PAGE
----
# General question about new objective function W using the simplex method

In regards to the two-phase simplex method; When creating a new objective function that consists the sum of the constraint(s) with artificial variables, I am told that if the Min value of (wmin) w is >0 it is infeasible and when w(min)=0 we can discard w and move onto phase 2. However what if w(min)<0? I found this to be the case when trying to solve

Maximise: z=x1+x2
Subject to: x2<=8
-x1+x2>=-4
x1+x2<=12

• Then show the steps till your case came up. – callculus Oct 8 '15 at 6:56

In the first phase of the two-phase method, we add non-negative artificial variables, so $w_{min} < 0$ is impossible. Your example can't illustrate the problem that you raised.

I'll modify your sample LPP so that I can answer your question about the two-phase method by giving you the motivation to add $w$. You may skip the next section to my modified problem.

To find a basic feasible solution to your problem, we transform it into the standard form.

\begin{array}{ccccc} \max &z=&x_1&+x_2 & \\ \text{s.t.}& & & \phantom{+}x_2 &\le 8 \\ & & -x_1&+x_2&\ge-4 \\ & & x_1&+x_2&\le12 \\ \end{array}

Note that the slack/surplus variables $s_1,s_2,s_3$ are non-negative.

\begin{array}{ccclc} \max &z=&x_1&+x_2 & \\ \text{s.t.}& & & \phantom{+}x_2 + s_1 &= 8 \\ & & -x_1&+x_2 - s_2&=-4 \\ & & x_1&+x_2+s_3&= 12 \\ & & & s_1,s_2,s_3 &\ge 0 \end{array}

We'll have no difficulty in writing the simplex tableau of this problem.

\begin{array}{ccclc} \max &z=&x_1&+x_2 & \\ \text{s.t.}& & & \phantom{+}x_2 + s_1 &= 8 \\ & & x_1&-x_2 + s_2&=4 \\ & & x_1&+x_2+s_3&= 12 \\ & & & s_1,s_2,s_3 &\ge 0 \end{array}

\begin{array}{rrrrrr|l} & x_1 & x_2 & s_1 & s_2 & s_3 & \\ \hline s_1 & 0 & 1 & 1 & 0 & 0 & 8 \\ s_2 & 1 & -1 & 0 & 1 & 0 & 4 \\ s_3 & 1 & 1 & 0 & 0 & 1 & 12 \\ \hline & -1 & -1 & 0 & 0 & 0 & 0 \\ \end{array}

We see that $(s_1,s_2,s_3)=(8,4,12)$ is a basic feasible solution, so the two-phase method is not needed. That why callculus asks you to show the steps.

## Modified LPP

To let you see that why $w_{min}<0$ is impossible, I changed the '$\ge$' sign in the second constraint to '$\le$'.

\begin{array}{ccccc} \max &z=&x_1&+x_2 & \\ \text{s.t.}& & & \phantom{+}x_2 &\le 8 \\ & & -x_1&+x_2&\color{red}{\le}-4 \\ & & x_1&+x_2&\le12 \\ \label{LPP} \tag{*} \end{array}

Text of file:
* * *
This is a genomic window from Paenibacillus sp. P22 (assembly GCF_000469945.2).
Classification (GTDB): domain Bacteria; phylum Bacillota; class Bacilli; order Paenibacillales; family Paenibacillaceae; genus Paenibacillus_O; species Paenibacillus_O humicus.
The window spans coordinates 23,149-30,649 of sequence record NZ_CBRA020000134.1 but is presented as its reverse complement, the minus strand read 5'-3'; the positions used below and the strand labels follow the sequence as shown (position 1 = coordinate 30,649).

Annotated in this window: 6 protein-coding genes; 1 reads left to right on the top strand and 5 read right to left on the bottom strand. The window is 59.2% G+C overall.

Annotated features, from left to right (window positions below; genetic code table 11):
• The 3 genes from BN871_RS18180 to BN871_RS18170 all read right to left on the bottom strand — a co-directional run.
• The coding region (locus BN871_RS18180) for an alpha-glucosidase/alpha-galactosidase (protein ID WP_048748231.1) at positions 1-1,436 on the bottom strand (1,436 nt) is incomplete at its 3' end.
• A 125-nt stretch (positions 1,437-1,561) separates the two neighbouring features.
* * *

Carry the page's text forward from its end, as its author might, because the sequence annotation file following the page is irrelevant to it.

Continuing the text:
To apply the simplex algorithm, we first need a basic feasible solution, which is difficult to guess especially for LPP having lots of decision variables and constraints. Thus, we add slack/surplus variables and transform all inequalities into equalities to make it easier.

\begin{array}{cccll} \color{grey}{\max} &\color{grey}{z=}&\color{grey}{x_1}&\color{grey}{+x_2} & \text{we don't care about this}\\ \text{s.t.}& & & \phantom{+}x_2 + s_1 &= 8 \\ & & -x_1&+x_2 + s_2&=-4 \\ & & x_1&+x_2+s_3&= 12 \\ & & & s_1,s_2,s_3 &\ge 0 \end{array}

### Why add $w$, and why $w$ need to be non-negative?

Since in the first phase, we aim at finding a feasible solution to the LPP, we don't care about the optimality. If we dropped the last constraint $s_1,s_2,s_3\ge0$, the most obvious solution would be $x_1=x_2=0$, $s_1=8$, $\color{red}{s_2=-4}$, $s_3=12$. (I used past sentence here like "If I were you, ..." to indicate the impossibility of the condition.)

(For a computer,) a possible way to get a feasible solution is to add an (non-negative) artificial variable $w(=4)$ to the second constraint, then use pivot operations (something that a machine can do) to reduced it to $w=0$ (so that $w$ vanishes).

\begin{array}{cccll} \color{grey}{\max} &\color{grey}{z=}&\color{grey}{x_1}&\color{grey}{+x_2} & \text{we don't care about this}\\ \text{s.t.}& & & \phantom{+}x_2 + s_1 &= 8 \\ & & x_1&-x_2 - s_2 \color{red}{+w}&=4 \\ & & x_1&+x_2+s_3&= 12 \\ & & & s_1,s_2,s_3 \color{red}{,w} &\ge 0 \end{array}

Initially, $w=4$, and we try to make $w=0$. (i.e. "minimize" $w$).

\begin{array}{cccll} \min &z=&\color{red}w& & \text{we do care this}\\ \text{s.t.}& & & \phantom{+}x_2 + s_1 &= 8 \\ & & x_1&-x_2 - s_2 \color{red}{+w}&=4 \\ & & x_1&+x_2+s_3&= 12 \\ & & & s_1,s_2,s_3 \color{red}{,w} &\ge 0 \end{array}

To let others understand that how the $w$ can be discarded when it equals zero, I'll do the pivot operations here.

\begin{equation*} \begin{array}{rrrrrrr|l} & x_1 & x_2 & s_1 & s_2 & s_3 & w & \\ \hline s_1 & 0 & 1 & 1 & 0 & 0 & 0 & 8 \\ w & 1 & -1 & 0 & -1 & 0 & 1 & 4 \\ s_3 & 1 & 1 & 0 & 0 & 1 & 0 & 12 \\ \hline & 0 & 0 & 0 & 0 & 0 & -1 & 0 \\ \end{array} \end{equation*}

Make it a simplex tableau.

\begin{equation*} \begin{array}{rrrrrrr|l} & x_1 & x_2 & s_1 & s_2 & s_3 & w & \\ \hline s_1 & 0 & 1 & 1 & 0 & 0 & 0 & 8 \\ w & 1^* & -1 & 0 & -1 & 0 & 1 & 4 \\ s_3 & 1 & 1 & 0 & 0 & 1 & 0 & 12 \\ \hline & 1 & -1 & 0 & -1 & 0 & 0 & 4 \\ \end{array} \end{equation*}

\begin{equation*} \begin{array}{rrrrrrr|l} & x_1 & x_2 & s_1 & s_2 & s_3 & w & \\ \hline s_1 & 0 & 1 & 1 & 0 & 0 & 0 & 8 \\ x_1 & 1 & -1 & 0 & -1 & 0 & 1 & 4 \\ s_3 & 0 & 2 & 0 & 2 & 1 & -1 & 8 \\ \hline & 0 & 0 & 0 & 0 & 0 & -1 & 0 \\ \end{array} \end{equation*}

Therefore, $(x_1,x_2,s_1,s_2,s_3)=(4,0,8,0,8)$ is a basic feasible solution to the original LPP $\eqref{LPP}$. Here, $w=0$ can be discarded. In fact, in the last simplex tableau, the column $w$ can be omitted since it will never enter the basis again.

Now, it is clear why $w_{min} > 0$ implies that the feasible region is empty.